Pittsburgh troupe's dance-theater work places the refugee crisis here and now
In March 2020, just as the coronavirus shutdown was hitting, CorningWorks was among the first arts groups in Pittsburgh to close down a production in rehearsal. “The Tipping Point,” Beth Corning’s dance-theater work about refugees in a world in crisis, would have to wait.
Almost two years later, its time has come. But a show initially intended as a provocative warning might now be even more relevant. “The Tipping Point” runs Jan. 19-30 at 25 Carrick, a performance space in Carrick.
The show, in part, puts audience members in the role of refugees fleeing their homes after some unspecified disaster, whether natural or man-made. The setting is Pittsburgh, and the time is today. Aid workers played by some of the show’s cast of 13 try to help, but the process is necessarily confusing and fearful. Other portions of “Tipping Point” use music, movement, and dialogue to express the powerful emotions that emerge from such experiences.
But, as Corning put it, “This is not really a show about resettled refugees coming to this country. It is really about us.”
Corning is a veteran artist based in Pittsburgh since 2003. The roots of “Tipping Point” date to the 2016 presidential election, she said, many of whose issues revolved around immigration.
“I felt very strongly that I could not just sit and be an armchair liberal when the America that I knew, doors were being closed,” she said. “I have to represent a different America.”
Through the nonprofit group Jewish Family Services, she was connected to an extended family of Syrian Kurds recently relocated to Pittsburgh. The past decade’s mass exodus of some 13 million Syrians has been identified by the UN High Commissioner for Refugees as this century’s biggest refugee crisis.
Corning helped the family navigate life in Pittsburgh. While she got to know them, a question formed in her mind. “I kept thinking, ‘Well, when did you leave?’ What was that one thing, I need to know one thing that’s gonna allow me to say, ‘This is that one thing, we’re gonna leave now, or this is the tipping point.’”
The ultimate answer is that there was no single thing; as a line spoken by an actor in the show goes, “It started slowly.”
Corning incorporated the family’s experience into “Tipping Point”; in fact, several members of the family (who asked that their surname not be publicized) appear in the show.
“Beth is a sister, she is a partner, and she is part of our family now,” said Hanifa, a mother of four, two of whom live in the U.S. She spoke through a translator at a rehearsal at 25 Carrick in March 2020.
Family members said their memories of fleeing home were painful, but they were glad Corning had created the show. “It’s tragedy but it’s a good plain to cross to show others what we have been through, what we went through,” said Hanan, a father of four.
Corning also worked on the show with Doctors Without Borders, the Nobel Peace Prize-winning organization. One of her reference points was “Forced from Home,” the group’s nationally touring immersive exhibit about the refugee experience. The installation occupied Pittsburgh’s Schenley Plaza in October 2016. Corning didn’t see it herself, but based on documentation, she adapted some of its content for the stage. Doctors Without Borders, which offers medical care to refugee communities around the world, also provided other technical assistance to the production.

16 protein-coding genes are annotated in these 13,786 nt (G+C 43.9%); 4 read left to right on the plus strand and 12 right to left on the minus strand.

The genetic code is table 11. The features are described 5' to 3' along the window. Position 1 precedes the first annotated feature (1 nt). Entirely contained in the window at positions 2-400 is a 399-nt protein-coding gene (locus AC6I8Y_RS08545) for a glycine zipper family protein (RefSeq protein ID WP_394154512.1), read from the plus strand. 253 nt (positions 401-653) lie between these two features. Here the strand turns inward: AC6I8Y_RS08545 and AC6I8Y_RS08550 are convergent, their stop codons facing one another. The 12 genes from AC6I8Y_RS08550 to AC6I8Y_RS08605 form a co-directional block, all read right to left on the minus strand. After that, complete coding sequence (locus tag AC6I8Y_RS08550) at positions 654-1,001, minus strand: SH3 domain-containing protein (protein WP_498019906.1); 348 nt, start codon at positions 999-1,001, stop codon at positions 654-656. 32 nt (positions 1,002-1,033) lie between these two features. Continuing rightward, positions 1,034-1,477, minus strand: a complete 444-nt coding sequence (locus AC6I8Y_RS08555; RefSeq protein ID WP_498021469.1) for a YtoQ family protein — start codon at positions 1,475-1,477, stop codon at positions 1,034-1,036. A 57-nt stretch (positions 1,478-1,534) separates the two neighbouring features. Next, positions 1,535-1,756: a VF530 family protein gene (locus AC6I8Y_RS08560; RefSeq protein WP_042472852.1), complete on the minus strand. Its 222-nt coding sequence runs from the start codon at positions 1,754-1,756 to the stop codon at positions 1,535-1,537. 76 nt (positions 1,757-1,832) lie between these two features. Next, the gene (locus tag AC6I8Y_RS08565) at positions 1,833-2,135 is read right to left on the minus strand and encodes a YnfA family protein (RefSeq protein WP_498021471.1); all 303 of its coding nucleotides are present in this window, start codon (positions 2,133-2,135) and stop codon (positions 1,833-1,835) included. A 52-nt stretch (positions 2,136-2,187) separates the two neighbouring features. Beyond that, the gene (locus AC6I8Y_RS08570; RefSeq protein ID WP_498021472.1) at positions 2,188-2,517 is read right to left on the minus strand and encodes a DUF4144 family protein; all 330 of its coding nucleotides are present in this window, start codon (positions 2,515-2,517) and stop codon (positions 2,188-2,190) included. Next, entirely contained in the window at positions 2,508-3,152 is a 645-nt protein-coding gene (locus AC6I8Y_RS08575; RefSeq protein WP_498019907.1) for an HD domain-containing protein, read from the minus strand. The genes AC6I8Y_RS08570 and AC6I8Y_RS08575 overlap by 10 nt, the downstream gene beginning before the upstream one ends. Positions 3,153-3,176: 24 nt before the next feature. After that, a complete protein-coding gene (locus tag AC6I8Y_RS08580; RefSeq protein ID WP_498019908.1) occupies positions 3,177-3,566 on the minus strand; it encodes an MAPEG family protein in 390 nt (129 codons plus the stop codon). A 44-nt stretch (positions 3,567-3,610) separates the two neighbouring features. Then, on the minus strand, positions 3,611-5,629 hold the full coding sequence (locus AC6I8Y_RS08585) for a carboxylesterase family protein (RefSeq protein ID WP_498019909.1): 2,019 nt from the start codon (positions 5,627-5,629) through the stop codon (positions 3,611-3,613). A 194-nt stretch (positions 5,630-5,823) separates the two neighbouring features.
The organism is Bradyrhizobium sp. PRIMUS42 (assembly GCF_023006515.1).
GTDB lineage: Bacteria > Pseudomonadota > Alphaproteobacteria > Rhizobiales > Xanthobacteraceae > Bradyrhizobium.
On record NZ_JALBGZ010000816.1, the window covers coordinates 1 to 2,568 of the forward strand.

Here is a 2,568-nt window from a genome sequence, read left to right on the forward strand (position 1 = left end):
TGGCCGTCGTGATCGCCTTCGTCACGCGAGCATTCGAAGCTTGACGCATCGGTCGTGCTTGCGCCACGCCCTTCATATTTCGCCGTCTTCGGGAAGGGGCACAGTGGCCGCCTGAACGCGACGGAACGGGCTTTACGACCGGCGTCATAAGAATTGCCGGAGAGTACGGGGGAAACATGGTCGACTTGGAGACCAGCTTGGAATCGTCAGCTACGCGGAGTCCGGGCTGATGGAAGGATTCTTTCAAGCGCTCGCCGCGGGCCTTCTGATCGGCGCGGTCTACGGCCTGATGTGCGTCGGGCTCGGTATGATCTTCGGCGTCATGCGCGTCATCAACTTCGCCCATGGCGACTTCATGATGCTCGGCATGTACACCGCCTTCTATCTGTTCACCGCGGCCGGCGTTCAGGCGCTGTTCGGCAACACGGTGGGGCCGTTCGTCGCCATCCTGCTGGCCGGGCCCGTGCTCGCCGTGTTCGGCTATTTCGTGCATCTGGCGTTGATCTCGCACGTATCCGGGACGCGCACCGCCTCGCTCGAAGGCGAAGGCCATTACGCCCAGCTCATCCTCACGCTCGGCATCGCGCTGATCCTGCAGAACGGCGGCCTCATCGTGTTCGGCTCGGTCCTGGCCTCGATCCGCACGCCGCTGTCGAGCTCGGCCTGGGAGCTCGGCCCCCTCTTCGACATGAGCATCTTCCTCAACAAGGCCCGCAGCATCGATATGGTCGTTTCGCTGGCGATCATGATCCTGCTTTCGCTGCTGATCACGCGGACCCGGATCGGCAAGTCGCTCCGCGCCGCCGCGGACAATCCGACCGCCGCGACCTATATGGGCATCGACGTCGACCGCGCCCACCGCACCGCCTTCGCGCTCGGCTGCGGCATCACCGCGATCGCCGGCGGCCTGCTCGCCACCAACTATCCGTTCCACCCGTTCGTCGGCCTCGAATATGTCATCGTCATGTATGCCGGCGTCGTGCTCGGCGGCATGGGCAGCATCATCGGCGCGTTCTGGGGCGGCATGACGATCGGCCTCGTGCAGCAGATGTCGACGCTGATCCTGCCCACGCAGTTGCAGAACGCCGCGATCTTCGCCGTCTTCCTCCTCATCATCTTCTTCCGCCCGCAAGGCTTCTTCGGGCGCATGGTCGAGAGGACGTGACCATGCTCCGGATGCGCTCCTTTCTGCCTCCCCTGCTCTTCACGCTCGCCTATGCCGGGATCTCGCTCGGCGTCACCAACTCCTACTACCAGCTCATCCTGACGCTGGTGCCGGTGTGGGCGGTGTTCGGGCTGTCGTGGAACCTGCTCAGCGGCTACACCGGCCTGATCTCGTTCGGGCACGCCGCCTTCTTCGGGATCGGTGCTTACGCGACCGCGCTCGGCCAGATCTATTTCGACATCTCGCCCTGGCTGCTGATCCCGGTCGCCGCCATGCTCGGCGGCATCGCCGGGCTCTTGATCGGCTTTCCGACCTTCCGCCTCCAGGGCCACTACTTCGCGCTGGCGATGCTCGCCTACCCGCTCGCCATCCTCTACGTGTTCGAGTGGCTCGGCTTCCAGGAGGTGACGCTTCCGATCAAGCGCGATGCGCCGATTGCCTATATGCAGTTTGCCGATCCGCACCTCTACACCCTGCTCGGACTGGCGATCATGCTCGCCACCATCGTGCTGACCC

“Right now there are 82 million forcibly displaced people around the world. And that is more than at any time in modern history,” said Nick Bayer, a Doctors Without Borders spokesperson who worked closely with Corning on the project. “It can be difficult sometimes to really understand what it feels like to be forced to flee and leave everything behind at a moment’s notice. So it becomes critical that we share the stories of these individuals.”
“Tipping Point” is basically the same show that was postponed in March 2020, with some updated references to current events and a few new COVID-safety precautions (most of them about keeping audience members distant from each other.) Audiences must wear face masks and show proof of vaccination.
The show is co-directed by Gab Cody, with set design by Stephanie Mayer-Staley, lighting by Iain Court, and projections by Joe Spinogatti.
Corning gratefully notes that most of her original cast from the planned 2020 production returned for the reboot. One is local movement artist Pearlann Porter.
“I think this work is even oddly enough more relevant than it was before,” she said on the company’s third day of rehearsal in the new year. “There’s a sense of confusion and panic and impermanence that a lot of us might not have felt [previously], and I think a lot of us have felt that on some capacity. … Everyone’s gone through a collective trauma and everyone is just feeling the effects of loss and grief. And that longing for connection. The show was about that before, but now we’re all refugees of our own life in a way.”
The time since has seen not only repeated surges of the pandemics, but also numerous police killings of unarmed Black people, including George Floyd, and the massive street protests that followed; global-warming-related catastrophes; the insurrection at the U.S. Capitol, just to name a few. It all makes “Tipping Point” more “tangible” than it would have been just 22 months ago, she said.
“It’s now going to be, ‘Oh, my God.’ Rather than ‘This could be somebody else,’ this could be us, for real,” Corning said.
“The Tipping Point” opens Wed., Jan. 19, and receives 20 performances through Jan. 30. A few performances are already sold out. More information is here.